</div>
                <div class="cm-gutterElement cm-activeLineGutter" style="height: 18px; margin-top: 4px;"></div>
            </div>
        </div>
        <div spellcheck="false" autocorrect="off" autocapitalize="off" contenteditable="true" class="cm-content" style="tab-size: 4" role="textbox" aria-multiline="true" aria-autocomplete="list">
            <div class="cm-activeLine cm-line"><br></div>
        </div>
        <div class="cm-selectionLayer" aria-hidden="true"></div>
        <div class="cm-cursorLayer" aria-hidden="true" style="animation-duration: 1200ms;">
            <div class="cm-cursor cm-cursor-primary" style="left: 34.8125px; top: 5px; height: 15px;"></div>
        </div>
    </div>
</div>

Codemirror

CodeMirror is a collection of modules that provide a full-featured text and code editor. This means that you can pick and choose which features you need, but setting up an editor requires you to put together a bunch of pieces.

Let’s go back to the editor.js source to see what is happening there:

import {EditorState, EditorView, basicSetup} from "@codemirror/basic-setup"
import {javascript} from "@codemirror/lang-javascript"

let editor = new EditorView({
  state: EditorState.create({
    extensions: [basicSetup, javascript()]
  }),
  parent: document.body
})

There are two parts:

  • state (EditorState): which contains the data structures that model the editor state (the editor state is made up of a current document and a selection)
  • view (EditorView): which provides the UI of the editor.

The editor will be rendered inside the body. If you want it to render somewhere else you just need to change the element selector set to parent.

Language

A real code editor needs key bindings, highlighting, a line number gutter or an undo history, etc. While you can add each manually, CodeMirror provides a “basic-setup” package that includes all the functionality of a code editor. This is why we use “@codemirror/basic-setup”.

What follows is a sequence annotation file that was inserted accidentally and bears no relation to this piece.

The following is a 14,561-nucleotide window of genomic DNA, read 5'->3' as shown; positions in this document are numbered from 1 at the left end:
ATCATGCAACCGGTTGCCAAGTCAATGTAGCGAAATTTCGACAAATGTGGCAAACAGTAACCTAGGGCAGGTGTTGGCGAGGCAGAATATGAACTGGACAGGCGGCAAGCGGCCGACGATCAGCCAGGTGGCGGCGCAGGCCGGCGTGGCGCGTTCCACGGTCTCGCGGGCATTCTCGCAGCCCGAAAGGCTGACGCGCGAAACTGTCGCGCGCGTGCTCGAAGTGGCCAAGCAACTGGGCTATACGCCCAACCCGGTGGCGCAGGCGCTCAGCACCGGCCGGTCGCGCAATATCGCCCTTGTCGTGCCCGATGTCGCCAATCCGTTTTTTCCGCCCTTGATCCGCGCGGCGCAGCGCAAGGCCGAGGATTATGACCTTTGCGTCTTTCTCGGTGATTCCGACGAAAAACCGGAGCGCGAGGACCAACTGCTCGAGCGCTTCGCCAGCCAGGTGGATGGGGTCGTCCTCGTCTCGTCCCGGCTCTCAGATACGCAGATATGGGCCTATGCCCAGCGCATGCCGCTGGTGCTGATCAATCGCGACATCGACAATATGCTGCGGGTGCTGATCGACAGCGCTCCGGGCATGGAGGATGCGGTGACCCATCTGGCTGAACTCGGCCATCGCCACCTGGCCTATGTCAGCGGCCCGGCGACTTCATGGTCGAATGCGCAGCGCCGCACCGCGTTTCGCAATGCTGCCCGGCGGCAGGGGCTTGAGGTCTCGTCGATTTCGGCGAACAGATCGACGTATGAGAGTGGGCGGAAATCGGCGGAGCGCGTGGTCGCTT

You can see that we also use the “@codemirror/lang-javascript” package. Since each programming language has its specific rules and features, we need to use the correct language package. This way we benefit from a parser, autocompletion, highlighting, and so on.

Before you can use a different language you need to install the corresponding package. Here are some examples:

npm i @codemirror/lang-html
npm i @codemirror/lang-css
npm i @codemirror/lang-json

When I’m writing this CodeMirror supports CSS, C++, HTML, Java, JavaScript, JSON, Markdown, Python, Rust, and XML.

Then you import and use the package,e.g. here is how to use the lang-html:

import {EditorState, EditorView, basicSetup} from "@codemirror/basic-setup"
import {html} from "@codemirror/lang-html"

let editor = new EditorView({
  state: EditorState.create({
    extensions: [basicSetup, html()]
  }),
  parent: document.body
})

Document Initial Value

To set a start value for the editor you just need to set the state’s doc property to the value. For example, if the initial editor value is:

<html lang="en">
<body>
    <h1>CodeMirror 6</h1>
    <script src="editor.bundle.js"></script>  
</body>
</html>

Then we set it as doc value:

import {EditorState, EditorView, basicSetup} from "@codemirror/basic-setup"
import {html} from "@codemirror/lang-html"

let editor = new EditorView({
  state: EditorState.create({
    extensions: [basicSetup, html()],
    doc:`<html lang="en">
<body>
    <h1>CodeMirror 6</h1>
    <script src="editor.bundle.js"></script>  
</body>
</html>`
  }),
  parent: document.body
})

CodeMirror6 HTML

Reading and Setting the Document’s Text

To read the current text displayed by the editor you do:

const currentValue = editor.state.doc.toString();

// <html lang="en">
// <body>
//    <h1>CodeMirror 6</h1>
//    <script src="editor.bundle.js"></script>  
// </body>
// </html>

You can change the value in multiple ways by dispatching changes. DO NOT change the doc directly.

  • Inserting text
editor.dispatch({
  changes: {from: 0, insert: "<!DOCTYPE html>\n"}
})

// <!DOCTYPE html>
// <html lang="en">
// <body>
//    <h1>CodeMirror 6</h1>
//    <script src="editor.bundle.js"></script>  
// </body>
// </html>
  • Replacing text
const currentValue = editor.state.doc.toString();
const startPosition = currentValue.indexOf("editor.bundle.js");
const endPosition = startPosition + "editor.bundle.js".length;

editor.dispatch({
  changes: {
    from: startPosition, 
    to: endPosition,
    insert: "code-mirror-editor.js"}
})

// <!DOCTYPE html>
// <html lang="en">
// <body>
//    <h1>CodeMirror 6</h1>